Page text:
Analytics at Work: Q&A with Tom Davenport - InformationWeek

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Analytics at Work: Q&A with Tom Davenport

In a preview of his follow-up to "Competing on Analytics," co-author and business guru Tom Davenport explores what it takes to move to analytic decision-making.

Davenport The business best seller Competing on Analytics made the case that there are big rewards for organizations that embrace data-driven decision-making. Offering a preview of his soon-to-be-released follow-up, Analytics at Work: Smarter Decisions Better Results, co-author Thomas H. Davenport , professor of information technology and management at Babson College, recaps the book's five-stage "DELTA" model for assessing and improving analytical decision-making.

What was the impetus for your new book, and why was a follow-up needed to Competing on Analytics?

I wrote the original "Competing on Analytics" article in 2006, and much to my astonishment it was the number-one reprint for Harvard Business Review that year. Then when Jeanne Harris and I released [the book] in 2007, it sold more than 100,000 copies and ended up being translated into 13 languages. Clearly the world wanted more on this topic, but we discovered that while many were interested in this idea of how you compete on analytical capabilities, there were a lot more people who said, "Our organization doesn't want to build its entire strategy around analytics, but we would like to become more analytical and make more analytical decisions." So Analytics at Work is a broader book on how you create and promote analytical capabilities even if you don't expect to be a Harrah's, Capital One, Progressive Insurance [or one of the other strategically analytic companies detailed in our first book].

"Analytics" is certainly becoming a big buzz phrase for vendors. But is developing analytic capabilities a matter of acquiring technology or does it have more to do with developing skills and expertise?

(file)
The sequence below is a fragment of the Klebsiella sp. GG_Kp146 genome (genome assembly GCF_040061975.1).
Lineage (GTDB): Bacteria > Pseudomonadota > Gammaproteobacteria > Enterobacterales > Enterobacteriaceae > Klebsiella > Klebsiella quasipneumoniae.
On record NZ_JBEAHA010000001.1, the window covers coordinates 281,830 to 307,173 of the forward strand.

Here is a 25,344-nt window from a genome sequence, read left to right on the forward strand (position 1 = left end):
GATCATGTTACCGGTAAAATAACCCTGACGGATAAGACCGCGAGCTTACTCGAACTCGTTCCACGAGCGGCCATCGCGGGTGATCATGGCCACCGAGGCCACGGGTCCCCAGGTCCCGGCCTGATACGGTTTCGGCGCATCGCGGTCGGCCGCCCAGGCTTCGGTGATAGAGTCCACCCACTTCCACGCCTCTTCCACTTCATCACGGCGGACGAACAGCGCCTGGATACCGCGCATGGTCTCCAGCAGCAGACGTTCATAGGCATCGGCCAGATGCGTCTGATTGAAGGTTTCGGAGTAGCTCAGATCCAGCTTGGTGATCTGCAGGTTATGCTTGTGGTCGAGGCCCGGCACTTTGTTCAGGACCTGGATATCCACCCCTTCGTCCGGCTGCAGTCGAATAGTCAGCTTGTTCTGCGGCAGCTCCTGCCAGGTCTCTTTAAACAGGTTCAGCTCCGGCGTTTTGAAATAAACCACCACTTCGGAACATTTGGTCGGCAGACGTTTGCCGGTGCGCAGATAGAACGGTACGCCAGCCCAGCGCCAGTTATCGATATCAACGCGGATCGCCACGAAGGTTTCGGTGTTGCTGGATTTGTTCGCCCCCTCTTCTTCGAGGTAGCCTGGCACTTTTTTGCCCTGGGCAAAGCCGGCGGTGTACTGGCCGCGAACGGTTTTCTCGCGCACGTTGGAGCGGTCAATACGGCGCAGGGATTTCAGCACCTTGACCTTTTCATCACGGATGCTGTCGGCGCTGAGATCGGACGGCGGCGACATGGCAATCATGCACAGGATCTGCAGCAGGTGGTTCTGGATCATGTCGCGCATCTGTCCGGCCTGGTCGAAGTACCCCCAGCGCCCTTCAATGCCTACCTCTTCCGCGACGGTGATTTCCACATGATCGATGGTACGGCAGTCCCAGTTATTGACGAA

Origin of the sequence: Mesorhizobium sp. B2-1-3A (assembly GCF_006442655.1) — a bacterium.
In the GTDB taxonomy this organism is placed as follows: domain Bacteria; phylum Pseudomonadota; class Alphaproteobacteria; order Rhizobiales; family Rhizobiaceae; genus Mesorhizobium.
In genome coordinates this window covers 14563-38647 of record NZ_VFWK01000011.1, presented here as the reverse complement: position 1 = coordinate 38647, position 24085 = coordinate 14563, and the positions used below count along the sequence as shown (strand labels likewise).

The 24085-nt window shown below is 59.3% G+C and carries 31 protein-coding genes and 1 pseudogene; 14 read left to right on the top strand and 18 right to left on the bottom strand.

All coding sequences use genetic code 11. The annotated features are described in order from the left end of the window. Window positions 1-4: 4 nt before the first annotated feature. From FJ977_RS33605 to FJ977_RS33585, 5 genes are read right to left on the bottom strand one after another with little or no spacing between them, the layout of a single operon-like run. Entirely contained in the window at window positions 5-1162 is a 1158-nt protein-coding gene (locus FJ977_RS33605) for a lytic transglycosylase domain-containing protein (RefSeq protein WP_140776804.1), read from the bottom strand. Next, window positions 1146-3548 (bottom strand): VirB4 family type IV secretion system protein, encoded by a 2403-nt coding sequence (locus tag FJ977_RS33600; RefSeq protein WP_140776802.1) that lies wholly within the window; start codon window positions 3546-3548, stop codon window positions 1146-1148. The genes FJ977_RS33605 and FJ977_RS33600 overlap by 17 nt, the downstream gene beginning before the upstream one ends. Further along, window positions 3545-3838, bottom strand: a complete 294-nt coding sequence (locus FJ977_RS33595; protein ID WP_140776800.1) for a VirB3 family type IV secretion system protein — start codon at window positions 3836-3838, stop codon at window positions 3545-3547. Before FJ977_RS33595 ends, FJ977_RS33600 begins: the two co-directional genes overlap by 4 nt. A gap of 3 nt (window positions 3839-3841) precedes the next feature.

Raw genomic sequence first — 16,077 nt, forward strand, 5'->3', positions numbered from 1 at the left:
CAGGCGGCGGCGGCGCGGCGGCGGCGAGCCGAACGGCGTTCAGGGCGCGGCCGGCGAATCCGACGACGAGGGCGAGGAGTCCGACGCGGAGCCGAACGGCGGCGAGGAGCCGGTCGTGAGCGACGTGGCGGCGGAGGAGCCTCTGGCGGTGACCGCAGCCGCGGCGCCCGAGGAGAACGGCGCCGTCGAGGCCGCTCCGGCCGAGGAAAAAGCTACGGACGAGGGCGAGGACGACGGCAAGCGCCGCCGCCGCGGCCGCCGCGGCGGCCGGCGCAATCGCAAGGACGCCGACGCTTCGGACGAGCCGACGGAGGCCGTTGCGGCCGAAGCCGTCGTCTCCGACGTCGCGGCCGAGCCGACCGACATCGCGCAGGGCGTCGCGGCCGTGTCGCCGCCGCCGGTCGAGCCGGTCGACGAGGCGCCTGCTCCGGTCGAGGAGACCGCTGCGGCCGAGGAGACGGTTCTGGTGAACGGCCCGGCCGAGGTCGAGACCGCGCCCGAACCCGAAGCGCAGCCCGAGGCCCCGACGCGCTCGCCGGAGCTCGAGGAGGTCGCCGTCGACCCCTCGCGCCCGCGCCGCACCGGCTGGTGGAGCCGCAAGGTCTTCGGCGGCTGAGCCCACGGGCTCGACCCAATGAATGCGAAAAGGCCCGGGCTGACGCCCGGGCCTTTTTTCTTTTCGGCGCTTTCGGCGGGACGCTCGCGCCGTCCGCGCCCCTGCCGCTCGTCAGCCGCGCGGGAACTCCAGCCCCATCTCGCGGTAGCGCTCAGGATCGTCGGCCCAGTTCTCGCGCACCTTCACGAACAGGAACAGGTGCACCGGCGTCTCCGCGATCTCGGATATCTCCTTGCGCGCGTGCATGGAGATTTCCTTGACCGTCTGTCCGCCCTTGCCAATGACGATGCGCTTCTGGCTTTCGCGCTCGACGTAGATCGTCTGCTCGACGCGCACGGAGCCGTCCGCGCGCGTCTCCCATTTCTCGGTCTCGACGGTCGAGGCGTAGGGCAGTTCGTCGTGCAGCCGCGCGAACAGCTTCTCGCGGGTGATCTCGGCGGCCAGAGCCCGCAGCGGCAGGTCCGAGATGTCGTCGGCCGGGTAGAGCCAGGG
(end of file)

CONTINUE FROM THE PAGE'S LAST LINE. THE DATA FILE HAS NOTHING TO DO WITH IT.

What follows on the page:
Technology is important, and it's good that it's increasingly available. But the book talks a lot more about the non-technical factors that go into developing analytical capabilities. Data, for instance, is closely intertwined with a lot of technical issues. But there are also a lot of data governance issues and challenges that aren't particularly technological. In our original research for Competing on Analytics, we found that the companies that are really good at analytics are doing a lot more than just buying technology from SAS or MicroStrategy or [SAP]BusinessObjects. You're starting to see that with the rise of services, as well. IBM and Accenture, for instance, have announced that they are building up their analytical consulting capabilities dramatically. So people certainly realized that it's not just a matter of technology.

What's your definition of analytics, and how would you distinguish them from business intelligence?

I think of analytics as a subset of BI based on statistics, prediction and optimization. The great bulk of BI is much more focused on reporting capabilities. "Analytics" has become a sexier term to use -- and it certainly is a sexier term than "reporting" -- so it's slowly replacing "BI" in many instances.

So how do companies develop statistics, prediction and optimization capabilities without hiring people who have been trained to do those things?

That's really tough, and that's why the "A" in our DELTA model is for "analysts." The key factor you find in companies that are really good at analytics is that they have a lot of really smart, analytical people. The companies that can attract those people -- whether they are from this country or other countries -- are going to be the ones that are most successful. There is also a fast-growing industry to outsource analytical capabilities to places like India, China and so on.

Some vendors say we can bake analytics into software and systems while others say that prebuilt analytics don't tend to yield innovation or competitive advantage. What's your stance on that debate?

There is a long-term trend toward what some describe as operational BI or the embedding of analytics into transaction systems. But even that is going to require smart people within your organization. You see it in companies that are putting in SAP Advanced Planning and Optimization (APO) and Supply Chain: Ultimately you may end up needing fewer people, but they have to be twice as smart. I don't think there's much doubt that to make analytics succeed, you're going to need smart people. You could argue that one of the reasons we got into trouble in this financial crisis is that we had all these automated systems for mortgages and so on and not enough people who could monitor them over time and explain them clearly to managers.

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